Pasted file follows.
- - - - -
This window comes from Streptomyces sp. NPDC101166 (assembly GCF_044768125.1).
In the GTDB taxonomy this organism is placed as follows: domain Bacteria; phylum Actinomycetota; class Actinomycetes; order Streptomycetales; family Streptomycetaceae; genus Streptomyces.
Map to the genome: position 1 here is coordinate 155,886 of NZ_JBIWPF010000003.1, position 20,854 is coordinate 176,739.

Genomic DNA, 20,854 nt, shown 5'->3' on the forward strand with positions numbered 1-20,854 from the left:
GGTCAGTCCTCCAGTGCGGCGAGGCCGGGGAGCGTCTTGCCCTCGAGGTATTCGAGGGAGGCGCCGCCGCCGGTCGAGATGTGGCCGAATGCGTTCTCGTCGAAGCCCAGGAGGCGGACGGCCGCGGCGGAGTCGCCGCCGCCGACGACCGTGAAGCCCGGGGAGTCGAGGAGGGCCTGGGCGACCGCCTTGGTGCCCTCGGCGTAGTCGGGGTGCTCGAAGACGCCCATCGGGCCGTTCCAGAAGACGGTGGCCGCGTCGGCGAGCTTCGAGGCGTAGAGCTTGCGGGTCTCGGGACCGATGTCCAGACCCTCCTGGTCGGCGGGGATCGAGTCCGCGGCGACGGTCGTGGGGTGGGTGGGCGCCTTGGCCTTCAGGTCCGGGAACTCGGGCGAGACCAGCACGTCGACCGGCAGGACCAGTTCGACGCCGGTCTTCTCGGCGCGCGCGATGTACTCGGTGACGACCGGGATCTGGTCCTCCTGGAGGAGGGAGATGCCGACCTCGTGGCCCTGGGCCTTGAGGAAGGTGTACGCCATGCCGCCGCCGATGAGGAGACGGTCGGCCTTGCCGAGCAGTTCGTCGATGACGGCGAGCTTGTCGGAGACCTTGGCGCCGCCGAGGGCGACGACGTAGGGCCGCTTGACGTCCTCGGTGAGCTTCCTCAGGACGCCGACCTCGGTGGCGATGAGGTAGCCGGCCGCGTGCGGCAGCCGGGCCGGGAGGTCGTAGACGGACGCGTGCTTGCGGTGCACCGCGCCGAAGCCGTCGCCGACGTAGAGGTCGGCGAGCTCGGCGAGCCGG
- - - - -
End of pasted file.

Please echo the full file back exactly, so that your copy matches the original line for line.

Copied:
This window comes from Streptomyces sp. NPDC101166 (assembly GCF_044768125.1).
In the GTDB taxonomy this organism is placed as follows: domain Bacteria; phylum Actinomycetota; class Actinomycetes; order Streptomycetales; family Streptomycetaceae; genus Streptomyces.
Map to the genome: position 1 here is coordinate 155,886 of NZ_JBIWPF010000003.1, position 20,854 is coordinate 176,739.

Genomic DNA, 20,854 nt, shown 5'->3' on the forward strand with positions numbered 1-20,854 from the left:
GGTCAGTCCTCCAGTGCGGCGAGGCCGGGGAGCGTCTTGCCCTCGAGGTATTCGAGGGAGGCGCCGCCGCCGGTCGAGATGTGGCCGAATGCGTTCTCGTCGAAGCCCAGGAGGCGGACGGCCGCGGCGGAGTCGCCGCCGCCGACGACCGTGAAGCCCGGGGAGTCGAGGAGGGCCTGGGCGACCGCCTTGGTGCCCTCGGCGTAGTCGGGGTGCTCGAAGACGCCCATCGGGCCGTTCCAGAAGACGGTGGCCGCGTCGGCGAGCTTCGAGGCGTAGAGCTTGCGGGTCTCGGGACCGATGTCCAGACCCTCCTGGTCGGCGGGGATCGAGTCCGCGGCGACGGTCGTGGGGTGGGTGGGCGCCTTGGCCTTCAGGTCCGGGAACTCGGGCGAGACCAGCACGTCGACCGGCAGGACCAGTTCGACGCCGGTCTTCTCGGCGCGCGCGATGTACTCGGTGACGACCGGGATCTGGTCCTCCTGGAGGAGGGAGATGCCGACCTCGTGGCCCTGGGCCTTGAGGAAGGTGTACGCCATGCCGCCGCCGATGAGGAGACGGTCGGCCTTGCCGAGCAGTTCGTCGATGACGGCGAGCTTGTCGGAGACCTTGGCGCCGCCGAGGGCGACGACGTAGGGCCGCTTGACGTCCTCGGTGAGCTTCCTCAGGACGCCGACCTCGGTGGCGATGAGGTAGCCGGCCGCGTGCGGCAGCCGGGCCGGGAGGTCGTAGACGGACGCGTGCTTGCGGTGCACCGCGCCGAAGCCGTCGCCGACGTAGAGGTCGGCGAGCTCGGCGAGCCGG